Sunday, 12 May 2019

Longreach - Thompson River Cruise

Longreach is as far north as we have visited before in outback Queensland.  On that occasion we visited The Stockman's Hall of Fame and the Qantas Museum and 747 Plane.  Therefore, we didn't visit them again this time. What we did want to do was take one of the cruises on the Thompson River.

Once we set up our van our first port of call was the Information Centre.  Our plan was to catch up with family on Wednesday night and take the cruise on Thursday.  No, they don't run the cruise on Thursday, the only day of the week that they don't. So Wednesday it was.  We had time to go home and get organised quickly, before being at our collection point for the bus to the river.  We hadn't even had a chance to see Mick's cousin.

The tour company we chose has a paddle boat and any overflow go onto a second little boat. 

Initially we were disappointed to be on the second boat, but that soon changed, as we got to see the paddle boat on the river.

The water was lovely and calm, providing some wonderful reflections in the late afternoon light.

The Thompson River is actually a string of waterholes, except in flood events.  The boats cruise on the longest, which is 14kms long.  The Barcoo River, which is just south of Longreach is also a string of waterholes.  These two rivers merge to form the Coopers Creek.  They are the only two rivers in the world to merge to create a creek.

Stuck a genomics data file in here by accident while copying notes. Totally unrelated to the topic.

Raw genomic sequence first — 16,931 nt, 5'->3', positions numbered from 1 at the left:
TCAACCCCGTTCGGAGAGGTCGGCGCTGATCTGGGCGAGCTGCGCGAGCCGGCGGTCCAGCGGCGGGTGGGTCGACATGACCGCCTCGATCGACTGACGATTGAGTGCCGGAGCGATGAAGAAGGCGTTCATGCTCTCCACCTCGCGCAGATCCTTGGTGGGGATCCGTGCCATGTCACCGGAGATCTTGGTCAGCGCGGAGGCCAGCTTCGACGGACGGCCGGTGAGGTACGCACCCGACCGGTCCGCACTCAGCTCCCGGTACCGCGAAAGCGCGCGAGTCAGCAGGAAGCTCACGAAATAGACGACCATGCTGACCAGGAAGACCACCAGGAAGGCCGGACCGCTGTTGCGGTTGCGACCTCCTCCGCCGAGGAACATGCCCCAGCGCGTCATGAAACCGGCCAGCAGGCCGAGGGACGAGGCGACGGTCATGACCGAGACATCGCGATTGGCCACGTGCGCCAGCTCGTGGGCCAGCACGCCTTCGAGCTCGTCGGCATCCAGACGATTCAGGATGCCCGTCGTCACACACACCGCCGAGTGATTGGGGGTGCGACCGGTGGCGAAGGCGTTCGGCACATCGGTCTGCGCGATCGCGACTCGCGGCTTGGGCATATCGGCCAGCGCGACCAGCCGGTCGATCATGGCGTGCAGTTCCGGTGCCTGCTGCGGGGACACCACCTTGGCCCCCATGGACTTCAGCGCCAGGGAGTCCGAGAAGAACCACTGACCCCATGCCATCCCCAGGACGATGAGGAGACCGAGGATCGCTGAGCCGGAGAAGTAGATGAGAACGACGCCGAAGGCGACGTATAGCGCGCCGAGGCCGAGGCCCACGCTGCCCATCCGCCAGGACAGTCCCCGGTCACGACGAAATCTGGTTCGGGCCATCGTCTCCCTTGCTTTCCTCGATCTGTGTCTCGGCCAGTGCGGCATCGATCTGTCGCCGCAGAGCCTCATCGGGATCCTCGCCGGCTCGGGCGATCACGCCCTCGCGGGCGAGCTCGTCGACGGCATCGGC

We noticed some huge stick nests in trees by the river bank.  They are the nests of Whistling Kites and can be about 80 years old. 

Apparently, they mate for life and after they die, the next generation keep going with the same nest.

Our boat captain was really informative and entertaining.

By the end of our cruise the sun was setting.

Once we completed our cruise we moved to the camp ground, where a fire was alight and camp ovens had been cooking our tea.  Before we were served, we were told what a stockman would do when he returned to camp after a days work, looking after his horses first and then having tea.

We were instructed how to use the camp fire tables if we weren't comfortable eating on our laps.  Too funny.

The stew and mashed potato (from great granny's recipe) was yummy.  Simple is often the best.

This was followed by apple pie and custard and some bush poetry, courtesy of Scotty, the barefoot poet.  He delivered them so well.

Next, some damper was put in the camp ovens to cook while we were entertained by a light and sound show about Captain Starlight, which was well done.

By the time it had finished, the damper was cooked and served with cocky's joy (golden syrup) and billy tea.  

The evening concluded with singing the national anthem as the flag was raised.

We tend to be a bit cynical about some tourist attractions, but thoroughly enjoyed our evening.  The whole event is run by a local family who have diversified from just their property to doing Cobb and Co rides, the cruise and station tours. They have a large store in town and do a tent show out the back of that each day, which is also apparently very well done.  We didn't have time to do any more this time.

We were even home in time to catch up with Mick's cousin.

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